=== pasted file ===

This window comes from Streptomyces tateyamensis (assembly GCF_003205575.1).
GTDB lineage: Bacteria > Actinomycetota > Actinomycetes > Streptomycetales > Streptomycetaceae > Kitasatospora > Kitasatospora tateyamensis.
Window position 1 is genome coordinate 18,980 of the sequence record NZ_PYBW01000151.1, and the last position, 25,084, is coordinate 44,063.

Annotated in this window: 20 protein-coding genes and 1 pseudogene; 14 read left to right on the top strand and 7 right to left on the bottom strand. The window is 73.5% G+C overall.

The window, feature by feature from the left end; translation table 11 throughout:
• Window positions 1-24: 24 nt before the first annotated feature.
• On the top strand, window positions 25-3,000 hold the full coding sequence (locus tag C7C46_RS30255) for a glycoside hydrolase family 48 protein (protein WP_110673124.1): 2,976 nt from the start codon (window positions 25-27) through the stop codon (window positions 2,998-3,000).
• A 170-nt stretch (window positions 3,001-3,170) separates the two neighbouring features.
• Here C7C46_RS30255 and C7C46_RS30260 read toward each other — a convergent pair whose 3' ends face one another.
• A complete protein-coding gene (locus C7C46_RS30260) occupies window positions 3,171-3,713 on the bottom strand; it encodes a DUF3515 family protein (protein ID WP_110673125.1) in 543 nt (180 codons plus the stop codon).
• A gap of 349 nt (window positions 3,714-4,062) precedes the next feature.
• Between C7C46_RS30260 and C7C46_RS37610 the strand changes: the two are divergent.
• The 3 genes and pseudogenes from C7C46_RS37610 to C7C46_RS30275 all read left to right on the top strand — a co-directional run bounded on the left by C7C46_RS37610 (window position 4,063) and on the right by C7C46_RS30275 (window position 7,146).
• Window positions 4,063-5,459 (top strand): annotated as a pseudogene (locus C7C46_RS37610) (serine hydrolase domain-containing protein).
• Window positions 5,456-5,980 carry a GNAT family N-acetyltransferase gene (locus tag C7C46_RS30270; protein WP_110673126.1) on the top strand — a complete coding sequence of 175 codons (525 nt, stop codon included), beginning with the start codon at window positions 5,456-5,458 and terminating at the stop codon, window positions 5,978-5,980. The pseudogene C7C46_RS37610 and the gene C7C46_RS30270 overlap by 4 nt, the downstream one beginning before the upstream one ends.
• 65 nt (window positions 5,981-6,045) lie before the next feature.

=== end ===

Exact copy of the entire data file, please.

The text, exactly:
This window comes from Streptomyces tateyamensis (assembly GCF_003205575.1).
GTDB lineage: Bacteria > Actinomycetota > Actinomycetes > Streptomycetales > Streptomycetaceae > Kitasatospora > Kitasatospora tateyamensis.
Window position 1 is genome coordinate 18,980 of the sequence record NZ_PYBW01000151.1, and the last position, 25,084, is coordinate 44,063.

Annotated in this window: 20 protein-coding genes and 1 pseudogene; 14 read left to right on the top strand and 7 right to left on the bottom strand. The window is 73.5% G+C overall.

The window, feature by feature from the left end; translation table 11 throughout:
• Window positions 1-24: 24 nt before the first annotated feature.
• On the top strand, window positions 25-3,000 hold the full coding sequence (locus tag C7C46_RS30255) for a glycoside hydrolase family 48 protein (protein WP_110673124.1): 2,976 nt from the start codon (window positions 25-27) through the stop codon (window positions 2,998-3,000).
• A 170-nt stretch (window positions 3,001-3,170) separates the two neighbouring features.
• Here C7C46_RS30255 and C7C46_RS30260 read toward each other — a convergent pair whose 3' ends face one another.
• A complete protein-coding gene (locus C7C46_RS30260) occupies window positions 3,171-3,713 on the bottom strand; it encodes a DUF3515 family protein (protein ID WP_110673125.1) in 543 nt (180 codons plus the stop codon).
• A gap of 349 nt (window positions 3,714-4,062) precedes the next feature.
• Between C7C46_RS30260 and C7C46_RS37610 the strand changes: the two are divergent.
• The 3 genes and pseudogenes from C7C46_RS37610 to C7C46_RS30275 all read left to right on the top strand — a co-directional run bounded on the left by C7C46_RS37610 (window position 4,063) and on the right by C7C46_RS30275 (window position 7,146).
• Window positions 4,063-5,459 (top strand): annotated as a pseudogene (locus C7C46_RS37610) (serine hydrolase domain-containing protein).
• Window positions 5,456-5,980 carry a GNAT family N-acetyltransferase gene (locus tag C7C46_RS30270; protein WP_110673126.1) on the top strand — a complete coding sequence of 175 codons (525 nt, stop codon included), beginning with the start codon at window positions 5,456-5,458 and terminating at the stop codon, window positions 5,978-5,980. The pseudogene C7C46_RS37610 and the gene C7C46_RS30270 overlap by 4 nt, the downstream one beginning before the upstream one ends.
• 65 nt (window positions 5,981-6,045) lie before the next feature.